For Artificial Intelligence, we need smart intellectual property laws : US

Artificial intelligence, once a rumor-filled backwater, is today a “hair on fire” blaze of hopes and worries about the transformative technological change. These intelligent technologies, which already outperform humans in several areas, and their regulation are shrouded in great mystery. Making the appropriate decisions on how to safeguard or manage the innovation is the only means to ensure that optimistic predictions about AI’s advantages for science, medicine, and bettering lives in general triumph over repeated doomsday scenarios.

Over the past year, the public release of AI chatbots like OpenAI’s ChatGPT has prompted obscene warnings. One of them was made by the Senate Majority Leader of New York State, Chuck Schumer, who asserted that AI will “usher in major modifications to the place of work, the classroom, our living rooms—to almost every aspect of life,” and another was made by Russian President Vladimir Putin, who stated, “Whoever turns the ultimate authority in this field will become the ruler of the world.” These worries also include catastrophic predictions about unrestrained AI from prominent business figures.

To address these challenges, legislative measures have already started. The European Parliament adopted 771 amendments to the European Commission’s 69-page plan before voting to ratify the new Artificial Intelligence Act on June 14. The act mandates that “generative” AI systems, like ChatGPT, carry out a number of safeguards and disclosures, including those on the use of a system that “deploys subconscious techniques beyond a person’s consciousness” or “exploits and of the weaknesses of a particular population of persons because of their age, physical or mental disability,” as well as to avoid “foreseeable threats to health, safety, fundamental liberties, the environment, democracy and the rule of law.”

Whether authors or artists, who also want credit and payment for the utilization of their works, must provide their permission in order for their data to be used to train AI systems, is a hot topic across the globe.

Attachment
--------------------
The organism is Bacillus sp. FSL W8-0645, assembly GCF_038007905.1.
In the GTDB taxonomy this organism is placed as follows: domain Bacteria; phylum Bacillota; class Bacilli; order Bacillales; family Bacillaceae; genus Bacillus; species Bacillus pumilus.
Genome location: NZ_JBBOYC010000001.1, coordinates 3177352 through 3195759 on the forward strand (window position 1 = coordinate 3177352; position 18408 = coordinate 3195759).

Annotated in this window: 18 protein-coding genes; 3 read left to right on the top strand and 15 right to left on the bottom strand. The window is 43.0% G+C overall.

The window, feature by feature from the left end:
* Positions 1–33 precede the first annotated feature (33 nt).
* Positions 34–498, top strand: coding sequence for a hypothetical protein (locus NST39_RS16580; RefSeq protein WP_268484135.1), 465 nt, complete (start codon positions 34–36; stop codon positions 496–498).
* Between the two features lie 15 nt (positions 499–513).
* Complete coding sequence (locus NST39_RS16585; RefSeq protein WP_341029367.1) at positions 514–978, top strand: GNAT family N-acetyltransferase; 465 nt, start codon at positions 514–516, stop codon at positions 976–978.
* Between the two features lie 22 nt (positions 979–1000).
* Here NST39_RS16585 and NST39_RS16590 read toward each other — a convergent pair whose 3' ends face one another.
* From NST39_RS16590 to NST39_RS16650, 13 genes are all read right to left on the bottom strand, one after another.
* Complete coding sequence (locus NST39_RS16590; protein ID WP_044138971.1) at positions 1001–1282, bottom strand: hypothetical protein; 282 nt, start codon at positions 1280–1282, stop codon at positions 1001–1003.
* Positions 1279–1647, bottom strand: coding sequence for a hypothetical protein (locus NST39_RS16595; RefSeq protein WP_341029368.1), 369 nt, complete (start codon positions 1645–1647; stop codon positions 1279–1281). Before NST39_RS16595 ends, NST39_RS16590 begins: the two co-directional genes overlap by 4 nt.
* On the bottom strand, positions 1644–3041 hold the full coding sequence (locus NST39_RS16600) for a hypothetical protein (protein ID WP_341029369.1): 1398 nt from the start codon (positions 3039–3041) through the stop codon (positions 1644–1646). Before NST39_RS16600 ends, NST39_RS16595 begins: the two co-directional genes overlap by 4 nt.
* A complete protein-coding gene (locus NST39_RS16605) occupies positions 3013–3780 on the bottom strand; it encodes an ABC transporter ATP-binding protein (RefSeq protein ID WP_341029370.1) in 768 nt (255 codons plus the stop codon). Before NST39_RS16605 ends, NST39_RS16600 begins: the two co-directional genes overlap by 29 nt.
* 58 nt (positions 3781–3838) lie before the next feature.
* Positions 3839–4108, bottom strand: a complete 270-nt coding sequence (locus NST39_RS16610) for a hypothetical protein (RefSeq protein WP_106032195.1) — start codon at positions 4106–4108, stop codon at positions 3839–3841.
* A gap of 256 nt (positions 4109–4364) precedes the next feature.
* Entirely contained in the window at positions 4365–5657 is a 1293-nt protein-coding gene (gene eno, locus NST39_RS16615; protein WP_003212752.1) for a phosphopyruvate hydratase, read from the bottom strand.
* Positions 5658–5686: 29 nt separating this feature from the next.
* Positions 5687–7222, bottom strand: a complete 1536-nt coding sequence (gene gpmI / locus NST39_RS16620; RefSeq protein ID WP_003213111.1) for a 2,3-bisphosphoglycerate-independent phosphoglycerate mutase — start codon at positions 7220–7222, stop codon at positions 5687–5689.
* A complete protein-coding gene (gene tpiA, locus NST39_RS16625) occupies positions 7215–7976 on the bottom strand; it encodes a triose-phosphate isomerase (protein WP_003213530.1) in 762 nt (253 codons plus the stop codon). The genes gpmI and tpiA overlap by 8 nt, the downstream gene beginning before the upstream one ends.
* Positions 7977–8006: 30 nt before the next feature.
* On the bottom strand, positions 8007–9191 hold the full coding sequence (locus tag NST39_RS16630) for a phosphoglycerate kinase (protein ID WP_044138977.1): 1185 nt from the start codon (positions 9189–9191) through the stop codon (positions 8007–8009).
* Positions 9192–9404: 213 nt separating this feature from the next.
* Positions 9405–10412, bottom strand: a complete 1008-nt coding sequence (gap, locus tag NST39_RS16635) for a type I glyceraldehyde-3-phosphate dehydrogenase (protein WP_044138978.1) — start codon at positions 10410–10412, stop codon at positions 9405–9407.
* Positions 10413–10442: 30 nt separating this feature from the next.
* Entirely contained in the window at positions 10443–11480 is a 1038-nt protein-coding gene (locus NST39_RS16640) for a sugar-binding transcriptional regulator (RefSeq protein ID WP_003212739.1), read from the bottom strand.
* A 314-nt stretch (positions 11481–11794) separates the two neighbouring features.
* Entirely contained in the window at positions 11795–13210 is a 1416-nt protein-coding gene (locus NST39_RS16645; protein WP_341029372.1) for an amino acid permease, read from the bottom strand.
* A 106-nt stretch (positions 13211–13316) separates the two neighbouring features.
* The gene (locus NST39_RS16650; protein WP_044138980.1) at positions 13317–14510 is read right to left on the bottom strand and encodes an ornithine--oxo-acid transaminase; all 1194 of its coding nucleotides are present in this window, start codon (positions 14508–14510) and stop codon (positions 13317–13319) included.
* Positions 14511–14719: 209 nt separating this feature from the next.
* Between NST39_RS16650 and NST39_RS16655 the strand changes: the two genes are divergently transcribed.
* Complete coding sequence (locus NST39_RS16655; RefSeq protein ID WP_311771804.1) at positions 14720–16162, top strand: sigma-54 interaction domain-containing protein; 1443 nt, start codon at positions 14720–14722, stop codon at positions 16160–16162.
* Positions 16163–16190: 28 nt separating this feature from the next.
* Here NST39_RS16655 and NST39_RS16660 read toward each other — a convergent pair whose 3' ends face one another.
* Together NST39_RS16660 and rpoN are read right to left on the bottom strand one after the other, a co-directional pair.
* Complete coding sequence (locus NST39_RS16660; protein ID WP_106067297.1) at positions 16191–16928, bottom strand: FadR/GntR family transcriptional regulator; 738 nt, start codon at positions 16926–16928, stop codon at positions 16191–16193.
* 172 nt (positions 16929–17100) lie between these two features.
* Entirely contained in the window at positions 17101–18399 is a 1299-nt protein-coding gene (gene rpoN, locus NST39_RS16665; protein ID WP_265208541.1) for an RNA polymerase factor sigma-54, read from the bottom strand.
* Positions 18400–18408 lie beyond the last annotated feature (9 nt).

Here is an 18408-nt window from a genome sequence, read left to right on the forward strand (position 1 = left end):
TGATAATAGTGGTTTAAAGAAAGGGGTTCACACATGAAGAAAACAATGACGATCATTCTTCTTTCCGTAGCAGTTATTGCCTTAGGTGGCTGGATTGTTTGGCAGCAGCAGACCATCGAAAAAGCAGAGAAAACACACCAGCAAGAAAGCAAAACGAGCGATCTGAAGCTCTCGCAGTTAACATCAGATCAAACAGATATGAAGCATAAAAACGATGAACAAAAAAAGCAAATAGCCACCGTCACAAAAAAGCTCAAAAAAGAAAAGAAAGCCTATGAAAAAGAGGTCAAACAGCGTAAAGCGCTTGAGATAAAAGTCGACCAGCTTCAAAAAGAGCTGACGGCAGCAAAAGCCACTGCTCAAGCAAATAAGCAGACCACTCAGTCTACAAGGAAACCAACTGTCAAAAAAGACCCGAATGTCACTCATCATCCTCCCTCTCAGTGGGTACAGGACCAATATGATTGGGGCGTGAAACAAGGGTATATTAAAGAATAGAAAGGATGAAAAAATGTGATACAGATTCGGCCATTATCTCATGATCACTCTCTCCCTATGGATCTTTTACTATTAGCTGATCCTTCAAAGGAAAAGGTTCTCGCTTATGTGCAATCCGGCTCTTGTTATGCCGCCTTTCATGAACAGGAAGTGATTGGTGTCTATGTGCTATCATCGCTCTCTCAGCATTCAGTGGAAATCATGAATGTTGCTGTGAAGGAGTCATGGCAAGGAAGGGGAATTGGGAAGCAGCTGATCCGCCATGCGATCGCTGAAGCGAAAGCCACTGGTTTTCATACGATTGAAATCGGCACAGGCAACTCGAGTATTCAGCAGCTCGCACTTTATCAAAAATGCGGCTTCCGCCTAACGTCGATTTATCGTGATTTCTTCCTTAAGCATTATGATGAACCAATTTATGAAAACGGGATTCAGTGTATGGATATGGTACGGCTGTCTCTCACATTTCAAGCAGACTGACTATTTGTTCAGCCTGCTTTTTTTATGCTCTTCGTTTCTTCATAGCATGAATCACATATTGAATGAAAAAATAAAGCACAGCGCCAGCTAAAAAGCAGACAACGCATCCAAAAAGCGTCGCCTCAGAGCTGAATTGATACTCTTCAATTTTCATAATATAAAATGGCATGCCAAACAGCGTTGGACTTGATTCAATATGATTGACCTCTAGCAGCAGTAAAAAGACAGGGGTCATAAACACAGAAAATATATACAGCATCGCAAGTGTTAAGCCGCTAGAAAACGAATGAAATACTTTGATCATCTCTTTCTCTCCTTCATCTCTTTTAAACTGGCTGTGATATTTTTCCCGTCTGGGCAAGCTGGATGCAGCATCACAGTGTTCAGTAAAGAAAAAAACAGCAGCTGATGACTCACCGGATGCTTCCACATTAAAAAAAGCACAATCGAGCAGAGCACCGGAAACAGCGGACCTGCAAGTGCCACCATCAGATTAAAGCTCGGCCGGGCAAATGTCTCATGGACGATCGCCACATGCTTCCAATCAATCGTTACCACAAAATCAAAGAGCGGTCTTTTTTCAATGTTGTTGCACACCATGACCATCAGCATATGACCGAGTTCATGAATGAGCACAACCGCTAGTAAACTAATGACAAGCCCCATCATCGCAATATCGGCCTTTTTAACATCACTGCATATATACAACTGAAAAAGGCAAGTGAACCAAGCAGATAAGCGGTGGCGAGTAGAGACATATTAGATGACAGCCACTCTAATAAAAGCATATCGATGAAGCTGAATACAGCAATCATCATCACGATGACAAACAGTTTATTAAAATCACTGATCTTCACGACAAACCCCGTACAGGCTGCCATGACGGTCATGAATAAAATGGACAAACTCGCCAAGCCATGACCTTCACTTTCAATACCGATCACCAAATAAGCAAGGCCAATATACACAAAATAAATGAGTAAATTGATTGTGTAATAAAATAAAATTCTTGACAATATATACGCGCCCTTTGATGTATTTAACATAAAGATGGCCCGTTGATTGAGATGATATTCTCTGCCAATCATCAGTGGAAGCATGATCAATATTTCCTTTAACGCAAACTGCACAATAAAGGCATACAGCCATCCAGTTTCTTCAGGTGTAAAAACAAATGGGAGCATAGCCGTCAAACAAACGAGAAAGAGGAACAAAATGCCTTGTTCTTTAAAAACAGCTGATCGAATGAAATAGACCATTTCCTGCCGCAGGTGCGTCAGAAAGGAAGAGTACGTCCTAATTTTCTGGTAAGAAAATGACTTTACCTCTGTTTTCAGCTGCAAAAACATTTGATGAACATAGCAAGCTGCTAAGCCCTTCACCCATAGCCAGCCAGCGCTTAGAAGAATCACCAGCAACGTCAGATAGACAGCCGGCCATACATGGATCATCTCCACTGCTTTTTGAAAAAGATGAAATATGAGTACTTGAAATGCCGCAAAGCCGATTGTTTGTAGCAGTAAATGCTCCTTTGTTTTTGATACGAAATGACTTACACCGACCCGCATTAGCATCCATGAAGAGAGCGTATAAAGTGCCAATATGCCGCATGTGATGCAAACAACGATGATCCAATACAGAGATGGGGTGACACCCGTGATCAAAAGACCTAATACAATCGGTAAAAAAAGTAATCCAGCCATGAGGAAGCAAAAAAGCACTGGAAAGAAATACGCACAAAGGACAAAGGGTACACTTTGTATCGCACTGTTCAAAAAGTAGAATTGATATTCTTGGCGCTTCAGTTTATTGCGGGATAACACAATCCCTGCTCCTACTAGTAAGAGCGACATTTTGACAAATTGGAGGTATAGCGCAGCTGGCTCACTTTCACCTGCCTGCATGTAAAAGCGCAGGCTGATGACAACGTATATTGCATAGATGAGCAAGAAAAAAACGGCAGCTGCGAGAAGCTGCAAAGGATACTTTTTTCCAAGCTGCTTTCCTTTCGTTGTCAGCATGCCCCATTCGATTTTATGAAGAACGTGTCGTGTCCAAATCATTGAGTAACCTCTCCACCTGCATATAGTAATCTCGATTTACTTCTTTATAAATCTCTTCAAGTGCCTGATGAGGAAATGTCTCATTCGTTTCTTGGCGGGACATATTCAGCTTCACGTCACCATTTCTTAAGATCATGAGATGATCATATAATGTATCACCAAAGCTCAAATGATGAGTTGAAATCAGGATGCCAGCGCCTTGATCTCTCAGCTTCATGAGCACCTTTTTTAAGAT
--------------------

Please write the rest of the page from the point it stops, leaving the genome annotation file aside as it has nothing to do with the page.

To make it simpler to gather and utilize data for AI training, multiple nations have created unique data mining and text exclusions to copyright law. Some systems can now train on internet texts, photos, and other works that belong to other people thanks to them. Recently, these exceptions have encountered resistance, especially from copyright owners and detractors who have more widespread grievances and aim to slow down or damage the services.

They add to the debates sparked by the recent explosion in information about the dangers of AI, including the potential for bias, social engineering, loss of money and employment, disinformation, fraud, and other risks, which includes dire prognoses of “the end of humanity.”
The “three C’s” of consent, credit, and compensation should apply to AI training data, according to authors, artists, and performers who frequently voice their opinions during recent U.S. copyright hearings. The most advantageous data mining and text mining exceptions recognized by some countries are not applicable to every C because of its unique practical difficulties.

The apparent problem with any kind of intellectual property (IP) rights granted to training data is that they are fundamentally national in scope, whereas the competition to produce artificial intelligence (AI) services is global. Anywhere there is energy and an Internet connection, AI algorithms can be used. A sizable crew or specialized labs are not necessary. Companies that operate in nations that place prohibitive or impracticable restrictions on the collection and use of data for the training of AI will face competition from companies that do business in more liberal settings.

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